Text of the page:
Stainless Steel: A good set of clad stainless-steel pots will last you a lifetime, Dr. Feister notes. "Clad" means that the pots and pans are made from layers of heat-conducting metals, such as aluminum or copper, that are surrounded by stainless steel. Stainless steel is a poor conductor of heat, but it doesn't react with food and it doesn't pose any health threats. So you get the benefits of cooking with aluminum or copper (another good heat conductor that has uncertain health effects) without being exposed to them. A very small percentage of people are allergic to the nickel in stainless steel, he says, but the material won't pose any problems to the general population. Dr. Feister's preferred brand is All-Clad, which is made in the United States and comes with lifetime warranties. Just make sure it's not "bottom-clad" only; good-quality clad stainless steel is clad all the way around.
Glass and Stoneware: Finally, for all your holiday baking, stock up on glass Pyrex casserole dishes, pie pans, and loaf pans. Stoneware is another great alternative, Dr. Feister says. The Pampered Chef sells stoneware muffin pans and rectangular stone sheets that can be used for cookies. Most chefs prefer aluminum cookie sheets, however, because they're so good at conducting heat. If you do use aluminum bakeware, line it with parchment paper, preferably the type coated with silicone, not GM-based soy or vegetable oils or petroleum-based paraffin wax.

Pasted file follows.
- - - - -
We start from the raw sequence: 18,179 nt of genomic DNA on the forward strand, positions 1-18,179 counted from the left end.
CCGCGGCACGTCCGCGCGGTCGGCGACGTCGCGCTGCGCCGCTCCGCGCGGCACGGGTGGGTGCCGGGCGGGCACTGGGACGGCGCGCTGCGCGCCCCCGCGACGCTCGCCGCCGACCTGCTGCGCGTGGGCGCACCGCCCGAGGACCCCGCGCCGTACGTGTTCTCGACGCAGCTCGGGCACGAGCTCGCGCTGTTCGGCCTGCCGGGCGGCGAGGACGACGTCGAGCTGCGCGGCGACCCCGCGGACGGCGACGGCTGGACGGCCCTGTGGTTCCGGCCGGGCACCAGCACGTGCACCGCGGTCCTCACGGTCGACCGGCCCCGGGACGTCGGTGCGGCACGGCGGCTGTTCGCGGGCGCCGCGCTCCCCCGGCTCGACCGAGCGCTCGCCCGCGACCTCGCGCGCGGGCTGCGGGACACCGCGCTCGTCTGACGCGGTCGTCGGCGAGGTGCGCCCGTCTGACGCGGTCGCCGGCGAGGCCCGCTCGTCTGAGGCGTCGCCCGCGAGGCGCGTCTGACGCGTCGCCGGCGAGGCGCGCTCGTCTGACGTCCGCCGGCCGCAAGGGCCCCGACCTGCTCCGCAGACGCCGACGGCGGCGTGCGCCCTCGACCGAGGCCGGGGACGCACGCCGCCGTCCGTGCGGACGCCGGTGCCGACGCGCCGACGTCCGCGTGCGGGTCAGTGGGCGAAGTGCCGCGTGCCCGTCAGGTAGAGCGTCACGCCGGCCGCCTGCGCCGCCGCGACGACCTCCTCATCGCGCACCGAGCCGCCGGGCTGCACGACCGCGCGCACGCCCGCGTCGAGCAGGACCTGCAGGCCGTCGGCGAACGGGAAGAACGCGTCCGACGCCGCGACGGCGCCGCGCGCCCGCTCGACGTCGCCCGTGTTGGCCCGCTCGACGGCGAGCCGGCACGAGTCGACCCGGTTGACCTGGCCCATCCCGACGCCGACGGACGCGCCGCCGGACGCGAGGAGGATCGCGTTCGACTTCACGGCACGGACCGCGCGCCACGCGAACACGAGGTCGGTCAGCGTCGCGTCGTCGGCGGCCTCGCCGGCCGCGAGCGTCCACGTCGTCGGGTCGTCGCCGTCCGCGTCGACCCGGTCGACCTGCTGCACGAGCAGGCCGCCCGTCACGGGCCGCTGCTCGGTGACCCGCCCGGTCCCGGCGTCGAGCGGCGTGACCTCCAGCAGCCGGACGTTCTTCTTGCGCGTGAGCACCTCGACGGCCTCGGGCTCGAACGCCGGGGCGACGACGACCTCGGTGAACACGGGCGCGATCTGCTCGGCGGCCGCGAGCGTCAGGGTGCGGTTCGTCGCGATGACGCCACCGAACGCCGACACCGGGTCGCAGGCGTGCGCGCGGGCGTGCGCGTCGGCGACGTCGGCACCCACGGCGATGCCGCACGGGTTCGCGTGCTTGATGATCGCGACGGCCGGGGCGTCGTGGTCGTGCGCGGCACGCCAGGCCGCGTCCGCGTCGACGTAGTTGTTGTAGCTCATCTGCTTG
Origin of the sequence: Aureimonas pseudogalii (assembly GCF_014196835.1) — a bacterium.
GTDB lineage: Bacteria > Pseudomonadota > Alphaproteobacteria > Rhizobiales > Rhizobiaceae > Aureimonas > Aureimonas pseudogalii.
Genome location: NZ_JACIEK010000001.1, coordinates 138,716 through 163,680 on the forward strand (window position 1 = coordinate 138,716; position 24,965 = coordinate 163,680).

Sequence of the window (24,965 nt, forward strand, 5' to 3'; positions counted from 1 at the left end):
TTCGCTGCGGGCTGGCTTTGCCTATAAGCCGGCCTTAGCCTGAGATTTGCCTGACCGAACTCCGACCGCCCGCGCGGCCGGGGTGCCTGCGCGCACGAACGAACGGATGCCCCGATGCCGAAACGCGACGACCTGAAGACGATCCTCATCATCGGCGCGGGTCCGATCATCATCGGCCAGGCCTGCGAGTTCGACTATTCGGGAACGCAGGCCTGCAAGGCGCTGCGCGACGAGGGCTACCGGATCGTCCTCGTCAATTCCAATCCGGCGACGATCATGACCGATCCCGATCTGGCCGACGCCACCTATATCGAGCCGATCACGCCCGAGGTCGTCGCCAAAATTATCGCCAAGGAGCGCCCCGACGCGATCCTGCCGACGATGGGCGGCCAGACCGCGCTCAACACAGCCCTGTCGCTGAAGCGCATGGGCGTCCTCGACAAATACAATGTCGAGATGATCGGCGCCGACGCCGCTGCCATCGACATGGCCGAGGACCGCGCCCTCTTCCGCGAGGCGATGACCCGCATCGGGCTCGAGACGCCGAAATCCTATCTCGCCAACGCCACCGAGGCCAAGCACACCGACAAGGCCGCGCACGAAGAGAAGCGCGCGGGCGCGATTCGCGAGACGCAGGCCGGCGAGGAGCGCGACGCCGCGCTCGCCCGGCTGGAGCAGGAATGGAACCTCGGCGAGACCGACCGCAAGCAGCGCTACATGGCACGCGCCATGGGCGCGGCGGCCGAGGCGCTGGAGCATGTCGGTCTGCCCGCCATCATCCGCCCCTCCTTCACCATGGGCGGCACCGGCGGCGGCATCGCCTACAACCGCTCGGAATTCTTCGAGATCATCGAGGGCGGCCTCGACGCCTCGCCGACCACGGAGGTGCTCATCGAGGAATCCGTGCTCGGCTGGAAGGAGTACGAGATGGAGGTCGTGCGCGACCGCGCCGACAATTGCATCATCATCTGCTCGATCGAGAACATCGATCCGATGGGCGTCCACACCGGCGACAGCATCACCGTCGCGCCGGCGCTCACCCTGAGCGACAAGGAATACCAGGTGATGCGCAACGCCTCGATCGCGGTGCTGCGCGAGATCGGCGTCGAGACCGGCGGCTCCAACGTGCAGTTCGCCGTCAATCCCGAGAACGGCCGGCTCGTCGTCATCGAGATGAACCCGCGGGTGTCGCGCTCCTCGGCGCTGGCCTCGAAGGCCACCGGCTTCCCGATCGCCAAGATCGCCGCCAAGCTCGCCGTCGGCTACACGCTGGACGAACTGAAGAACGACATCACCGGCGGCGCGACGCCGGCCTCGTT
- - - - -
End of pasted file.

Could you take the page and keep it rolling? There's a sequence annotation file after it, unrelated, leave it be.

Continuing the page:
The Ideal Cookware Set: Buying a 10-piece set of pots and pans can be a waste of money if you wind up with a bunch of pieces you don't need. In addition to the glass and stoneware baking items, Dr. Feister recommends having the following pots and pans in your kitchen. They'll serve all your cooking needs without exposing you to toxic chemicals. And since the season of massive-markdown sales is nigh upon us, you might even find some at a discount.